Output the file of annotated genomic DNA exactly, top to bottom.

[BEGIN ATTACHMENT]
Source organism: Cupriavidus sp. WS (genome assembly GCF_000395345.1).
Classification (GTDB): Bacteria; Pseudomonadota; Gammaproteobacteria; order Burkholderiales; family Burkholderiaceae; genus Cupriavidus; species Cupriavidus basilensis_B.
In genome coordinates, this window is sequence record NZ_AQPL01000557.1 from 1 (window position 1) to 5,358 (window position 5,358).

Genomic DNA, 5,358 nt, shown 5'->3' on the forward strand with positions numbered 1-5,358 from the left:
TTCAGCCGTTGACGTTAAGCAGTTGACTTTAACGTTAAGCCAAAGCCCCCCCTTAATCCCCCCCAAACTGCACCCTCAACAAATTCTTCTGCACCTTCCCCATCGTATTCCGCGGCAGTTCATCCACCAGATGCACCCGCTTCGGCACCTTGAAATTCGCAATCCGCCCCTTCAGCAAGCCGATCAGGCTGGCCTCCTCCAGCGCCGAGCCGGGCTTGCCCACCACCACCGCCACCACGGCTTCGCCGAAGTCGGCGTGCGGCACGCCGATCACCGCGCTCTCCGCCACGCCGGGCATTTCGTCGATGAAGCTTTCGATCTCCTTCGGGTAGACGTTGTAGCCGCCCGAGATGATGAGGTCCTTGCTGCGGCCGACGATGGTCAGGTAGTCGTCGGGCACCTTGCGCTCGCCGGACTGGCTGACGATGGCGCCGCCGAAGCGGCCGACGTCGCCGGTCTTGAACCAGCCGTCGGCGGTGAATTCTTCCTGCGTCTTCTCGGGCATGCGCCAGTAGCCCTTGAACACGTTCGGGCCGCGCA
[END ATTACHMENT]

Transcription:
Source organism: Cupriavidus sp. WS (genome assembly GCF_000395345.1).
Classification (GTDB): Bacteria; Pseudomonadota; Gammaproteobacteria; order Burkholderiales; family Burkholderiaceae; genus Cupriavidus; species Cupriavidus basilensis_B.
In genome coordinates, this window is sequence record NZ_AQPL01000557.1 from 1 (window position 1) to 5,358 (window position 5,358).

Genomic DNA, 5,358 nt, shown 5'->3' on the forward strand with positions numbered 1-5,358 from the left:
TTCAGCCGTTGACGTTAAGCAGTTGACTTTAACGTTAAGCCAAAGCCCCCCCTTAATCCCCCCCAAACTGCACCCTCAACAAATTCTTCTGCACCTTCCCCATCGTATTCCGCGGCAGTTCATCCACCAGATGCACCCGCTTCGGCACCTTGAAATTCGCAATCCGCCCCTTCAGCAAGCCGATCAGGCTGGCCTCCTCCAGCGCCGAGCCGGGCTTGCCCACCACCACCGCCACCACGGCTTCGCCGAAGTCGGCGTGCGGCACGCCGATCACCGCGCTCTCCGCCACGCCGGGCATTTCGTCGATGAAGCTTTCGATCTCCTTCGGGTAGACGTTGTAGCCGCCCGAGATGATGAGGTCCTTGCTGCGGCCGACGATGGTCAGGTAGTCGTCGGGCACCTTGCGCTCGCCGGACTGGCTGACGATGGCGCCGCCGAAGCGGCCGACGTCGCCGGTCTTGAACCAGCCGTCGGCGGTGAATTCTTCCTGCGTCTTCTCGGGCATGCGCCAGTAGCCCTTGAACACGTTCGGGCCGCGCA